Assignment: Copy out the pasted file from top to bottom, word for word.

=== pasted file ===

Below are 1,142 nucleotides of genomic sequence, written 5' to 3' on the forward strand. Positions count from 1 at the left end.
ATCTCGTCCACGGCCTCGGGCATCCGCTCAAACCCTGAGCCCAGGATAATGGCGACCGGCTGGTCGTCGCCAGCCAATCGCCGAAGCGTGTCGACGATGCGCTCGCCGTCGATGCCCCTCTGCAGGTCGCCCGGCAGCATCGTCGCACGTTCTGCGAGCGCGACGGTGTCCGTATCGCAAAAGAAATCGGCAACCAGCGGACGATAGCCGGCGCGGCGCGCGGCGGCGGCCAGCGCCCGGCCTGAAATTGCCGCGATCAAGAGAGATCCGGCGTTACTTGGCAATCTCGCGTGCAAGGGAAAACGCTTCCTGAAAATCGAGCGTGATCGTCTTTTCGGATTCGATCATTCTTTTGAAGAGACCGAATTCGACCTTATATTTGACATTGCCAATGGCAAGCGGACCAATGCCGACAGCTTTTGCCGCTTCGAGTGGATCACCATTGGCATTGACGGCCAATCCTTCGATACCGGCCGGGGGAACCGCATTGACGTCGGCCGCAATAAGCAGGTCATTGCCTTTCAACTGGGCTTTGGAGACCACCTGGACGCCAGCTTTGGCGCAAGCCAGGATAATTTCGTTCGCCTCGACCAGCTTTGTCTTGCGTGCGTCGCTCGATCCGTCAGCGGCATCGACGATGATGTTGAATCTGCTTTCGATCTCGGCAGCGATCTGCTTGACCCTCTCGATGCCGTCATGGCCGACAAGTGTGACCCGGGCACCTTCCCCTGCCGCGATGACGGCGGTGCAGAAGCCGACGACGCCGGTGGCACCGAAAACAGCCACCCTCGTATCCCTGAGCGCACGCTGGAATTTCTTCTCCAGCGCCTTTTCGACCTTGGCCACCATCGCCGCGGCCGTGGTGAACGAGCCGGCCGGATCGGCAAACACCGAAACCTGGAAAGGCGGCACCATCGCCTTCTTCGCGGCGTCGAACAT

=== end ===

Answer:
Below are 1,142 nucleotides of genomic sequence, written 5' to 3' on the forward strand. Positions count from 1 at the left end.
ATCTCGTCCACGGCCTCGGGCATCCGCTCAAACCCTGAGCCCAGGATAATGGCGACCGGCTGGTCGTCGCCAGCCAATCGCCGAAGCGTGTCGACGATGCGCTCGCCGTCGATGCCCCTCTGCAGGTCGCCCGGCAGCATCGTCGCACGTTCTGCGAGCGCGACGGTGTCCGTATCGCAAAAGAAATCGGCAACCAGCGGACGATAGCCGGCGCGGCGCGCGGCGGCGGCCAGCGCCCGGCCTGAAATTGCCGCGATCAAGAGAGATCCGGCGTTACTTGGCAATCTCGCGTGCAAGGGAAAACGCTTCCTGAAAATCGAGCGTGATCGTCTTTTCGGATTCGATCATTCTTTTGAAGAGACCGAATTCGACCTTATATTTGACATTGCCAATGGCAAGCGGACCAATGCCGACAGCTTTTGCCGCTTCGAGTGGATCACCATTGGCATTGACGGCCAATCCTTCGATACCGGCCGGGGGAACCGCATTGACGTCGGCCGCAATAAGCAGGTCATTGCCTTTCAACTGGGCTTTGGAGACCACCTGGACGCCAGCTTTGGCGCAAGCCAGGATAATTTCGTTCGCCTCGACCAGCTTTGTCTTGCGTGCGTCGCTCGATCCGTCAGCGGCATCGACGATGATGTTGAATCTGCTTTCGATCTCGGCAGCGATCTGCTTGACCCTCTCGATGCCGTCATGGCCGACAAGTGTGACCCGGGCACCTTCCCCTGCCGCGATGACGGCGGTGCAGAAGCCGACGACGCCGGTGGCACCGAAAACAGCCACCCTCGTATCCCTGAGCGCACGCTGGAATTTCTTCTCCAGCGCCTTTTCGACCTTGGCCACCATCGCCGCGGCCGTGGTGAACGAGCCGGCCGGATCGGCAAACACCGAAACCTGGAAAGGCGGCACCATCGCCTTCTTCGCGGCGTCGAACAT